While the issuance of government money to fund fiscal expenditure is often thought to be inflationary , this need not be the case , especially if limited by the amount of money – supply expansion needed to reach the growth potential of the economy .

Page 122 6.2. Government taxes, borrowing and spending (fiscal policy)

If the Government is running a deficit , then spending outflows exceed tax inflows . To make the account balance , the difference can be made up by the issuance of government money – a practice not adopted since before 1945 ( see section 7.6.3 ) – or else must be made up through government borrowing . The government borrows primarily by issuing government bonds , or ‘ gilts ’ ( see section 3.4.3 , box 3 ) . Because the Government is perceived to be the safest borrower available as it need never default on debt denominated in its own currency ( for reasons explained above ) , government bonds are usually sold with ease to investors .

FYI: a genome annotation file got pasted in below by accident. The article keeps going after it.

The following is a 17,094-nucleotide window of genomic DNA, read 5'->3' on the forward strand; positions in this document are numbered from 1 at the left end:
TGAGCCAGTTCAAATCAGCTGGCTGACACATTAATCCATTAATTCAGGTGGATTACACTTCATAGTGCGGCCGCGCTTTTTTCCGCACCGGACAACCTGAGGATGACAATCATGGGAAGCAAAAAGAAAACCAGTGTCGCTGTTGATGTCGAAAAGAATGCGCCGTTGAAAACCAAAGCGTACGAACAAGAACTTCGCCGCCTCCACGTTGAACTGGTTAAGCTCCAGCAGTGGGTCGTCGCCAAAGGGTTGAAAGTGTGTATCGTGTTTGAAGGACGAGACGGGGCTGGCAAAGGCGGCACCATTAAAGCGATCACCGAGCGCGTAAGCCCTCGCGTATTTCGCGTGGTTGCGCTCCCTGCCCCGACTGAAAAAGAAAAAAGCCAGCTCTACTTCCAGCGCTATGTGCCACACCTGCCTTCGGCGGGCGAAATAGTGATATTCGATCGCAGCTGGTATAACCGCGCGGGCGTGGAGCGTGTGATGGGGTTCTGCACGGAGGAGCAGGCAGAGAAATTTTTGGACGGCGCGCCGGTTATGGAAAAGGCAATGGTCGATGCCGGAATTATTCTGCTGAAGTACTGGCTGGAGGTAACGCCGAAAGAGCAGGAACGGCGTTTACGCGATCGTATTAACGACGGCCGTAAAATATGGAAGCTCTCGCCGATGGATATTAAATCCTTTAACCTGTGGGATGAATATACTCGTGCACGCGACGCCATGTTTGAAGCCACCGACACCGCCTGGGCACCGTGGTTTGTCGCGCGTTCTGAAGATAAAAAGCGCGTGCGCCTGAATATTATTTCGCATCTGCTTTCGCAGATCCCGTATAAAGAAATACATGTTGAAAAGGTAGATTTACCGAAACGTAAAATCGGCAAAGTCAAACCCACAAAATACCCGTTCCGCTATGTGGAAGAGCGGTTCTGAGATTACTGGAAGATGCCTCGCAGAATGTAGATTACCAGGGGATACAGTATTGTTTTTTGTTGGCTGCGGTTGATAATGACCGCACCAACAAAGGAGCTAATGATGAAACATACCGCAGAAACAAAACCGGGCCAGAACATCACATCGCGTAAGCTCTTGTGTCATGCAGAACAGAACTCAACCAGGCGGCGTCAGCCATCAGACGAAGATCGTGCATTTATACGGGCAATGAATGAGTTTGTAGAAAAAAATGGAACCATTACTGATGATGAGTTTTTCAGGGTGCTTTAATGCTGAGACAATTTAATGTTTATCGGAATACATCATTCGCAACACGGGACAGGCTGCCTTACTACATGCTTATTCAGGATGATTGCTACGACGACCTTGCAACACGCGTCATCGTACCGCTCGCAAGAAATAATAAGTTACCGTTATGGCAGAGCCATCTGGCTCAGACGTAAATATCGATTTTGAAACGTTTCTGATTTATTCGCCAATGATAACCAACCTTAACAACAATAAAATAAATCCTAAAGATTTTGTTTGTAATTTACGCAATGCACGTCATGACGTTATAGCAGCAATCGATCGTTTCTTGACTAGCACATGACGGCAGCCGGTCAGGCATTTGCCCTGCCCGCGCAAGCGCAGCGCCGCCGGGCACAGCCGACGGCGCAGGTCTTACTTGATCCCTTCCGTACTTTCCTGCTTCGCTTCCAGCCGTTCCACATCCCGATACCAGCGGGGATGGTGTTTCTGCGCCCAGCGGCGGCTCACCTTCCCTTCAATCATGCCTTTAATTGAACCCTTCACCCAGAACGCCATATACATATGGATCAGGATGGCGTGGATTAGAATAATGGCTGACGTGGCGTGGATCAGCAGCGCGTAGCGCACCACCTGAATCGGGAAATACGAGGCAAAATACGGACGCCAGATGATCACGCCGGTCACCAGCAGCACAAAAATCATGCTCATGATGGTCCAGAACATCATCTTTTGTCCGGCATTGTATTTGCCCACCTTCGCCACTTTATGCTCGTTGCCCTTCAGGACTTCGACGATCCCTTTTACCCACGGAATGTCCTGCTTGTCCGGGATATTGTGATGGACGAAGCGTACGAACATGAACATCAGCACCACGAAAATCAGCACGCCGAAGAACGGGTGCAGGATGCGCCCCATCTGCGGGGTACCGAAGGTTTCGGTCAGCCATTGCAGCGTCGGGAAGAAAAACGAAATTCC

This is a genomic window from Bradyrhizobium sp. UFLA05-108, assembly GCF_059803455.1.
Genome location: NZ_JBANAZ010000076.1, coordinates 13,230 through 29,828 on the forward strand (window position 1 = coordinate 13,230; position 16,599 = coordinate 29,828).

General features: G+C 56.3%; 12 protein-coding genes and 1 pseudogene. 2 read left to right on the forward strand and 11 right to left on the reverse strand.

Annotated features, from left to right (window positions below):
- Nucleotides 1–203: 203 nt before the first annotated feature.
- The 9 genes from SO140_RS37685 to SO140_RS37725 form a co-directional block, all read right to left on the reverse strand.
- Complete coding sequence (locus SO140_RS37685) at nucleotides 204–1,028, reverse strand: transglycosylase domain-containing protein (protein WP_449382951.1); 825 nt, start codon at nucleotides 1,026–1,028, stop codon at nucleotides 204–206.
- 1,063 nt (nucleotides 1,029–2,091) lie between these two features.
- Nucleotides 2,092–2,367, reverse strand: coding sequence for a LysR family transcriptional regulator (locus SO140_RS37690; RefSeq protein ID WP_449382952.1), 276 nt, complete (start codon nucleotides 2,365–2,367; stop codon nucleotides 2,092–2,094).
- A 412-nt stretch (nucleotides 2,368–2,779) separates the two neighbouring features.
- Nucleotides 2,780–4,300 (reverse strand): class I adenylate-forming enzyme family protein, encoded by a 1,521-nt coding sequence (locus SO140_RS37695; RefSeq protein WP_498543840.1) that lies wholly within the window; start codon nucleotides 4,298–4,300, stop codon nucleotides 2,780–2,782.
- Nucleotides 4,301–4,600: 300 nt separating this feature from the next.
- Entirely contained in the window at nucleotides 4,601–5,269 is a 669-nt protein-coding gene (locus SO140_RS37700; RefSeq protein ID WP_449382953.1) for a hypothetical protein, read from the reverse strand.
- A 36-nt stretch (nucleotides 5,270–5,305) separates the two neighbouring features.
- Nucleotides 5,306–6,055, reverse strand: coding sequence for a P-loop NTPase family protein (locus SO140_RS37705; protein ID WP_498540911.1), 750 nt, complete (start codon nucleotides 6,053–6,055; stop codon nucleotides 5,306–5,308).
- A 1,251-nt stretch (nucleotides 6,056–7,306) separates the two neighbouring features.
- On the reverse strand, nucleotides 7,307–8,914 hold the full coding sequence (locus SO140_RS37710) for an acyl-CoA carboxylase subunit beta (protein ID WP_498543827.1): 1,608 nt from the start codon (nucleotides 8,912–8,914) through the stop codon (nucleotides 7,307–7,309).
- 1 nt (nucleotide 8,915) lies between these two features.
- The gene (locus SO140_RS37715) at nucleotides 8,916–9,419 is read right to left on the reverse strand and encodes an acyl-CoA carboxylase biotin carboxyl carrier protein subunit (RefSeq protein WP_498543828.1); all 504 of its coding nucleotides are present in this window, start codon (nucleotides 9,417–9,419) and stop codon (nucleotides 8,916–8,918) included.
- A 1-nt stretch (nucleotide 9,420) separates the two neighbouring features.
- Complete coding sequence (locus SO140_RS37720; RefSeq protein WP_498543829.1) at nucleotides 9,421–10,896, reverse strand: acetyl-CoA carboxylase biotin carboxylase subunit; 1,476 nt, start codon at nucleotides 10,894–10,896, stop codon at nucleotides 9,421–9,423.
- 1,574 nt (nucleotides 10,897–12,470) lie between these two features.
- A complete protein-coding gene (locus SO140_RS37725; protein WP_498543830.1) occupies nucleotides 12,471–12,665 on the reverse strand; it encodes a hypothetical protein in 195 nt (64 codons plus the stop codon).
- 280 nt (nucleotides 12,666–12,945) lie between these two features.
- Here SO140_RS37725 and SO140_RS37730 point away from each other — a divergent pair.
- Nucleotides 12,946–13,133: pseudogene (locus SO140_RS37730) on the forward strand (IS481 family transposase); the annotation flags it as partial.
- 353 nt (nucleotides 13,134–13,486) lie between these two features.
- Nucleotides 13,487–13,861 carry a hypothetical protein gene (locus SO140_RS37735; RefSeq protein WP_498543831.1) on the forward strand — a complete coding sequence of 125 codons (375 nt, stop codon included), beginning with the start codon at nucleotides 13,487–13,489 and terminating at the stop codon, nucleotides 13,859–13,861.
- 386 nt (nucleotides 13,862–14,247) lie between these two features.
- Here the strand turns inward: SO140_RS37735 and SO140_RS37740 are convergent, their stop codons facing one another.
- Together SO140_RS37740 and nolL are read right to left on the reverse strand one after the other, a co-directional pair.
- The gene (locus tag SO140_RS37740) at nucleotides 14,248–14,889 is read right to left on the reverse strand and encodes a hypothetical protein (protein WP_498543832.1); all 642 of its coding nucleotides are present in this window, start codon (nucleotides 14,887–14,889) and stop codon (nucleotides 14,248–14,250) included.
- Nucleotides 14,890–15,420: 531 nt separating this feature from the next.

Page 137 7. Conclusions

It is the ability of banks to create new money , independently of the state , which gave rise to modern capitalism and makes it distinctive . As political economist Geoffrey Ingham describes it , following Joseph Schumpeter : The financing of production with money – capital in the form of newly created bank money uniquely specifies capitalism as a form of economic system . Enterprises , wage labour and market exchange existed to some small degree , at least , in many previous economic systems , but . . . their expansion into the dominant mode of production was made possible by the entirely novel institution of a money – producing banking system . 1

Page 138 7.1. The history of money: credit or commodity?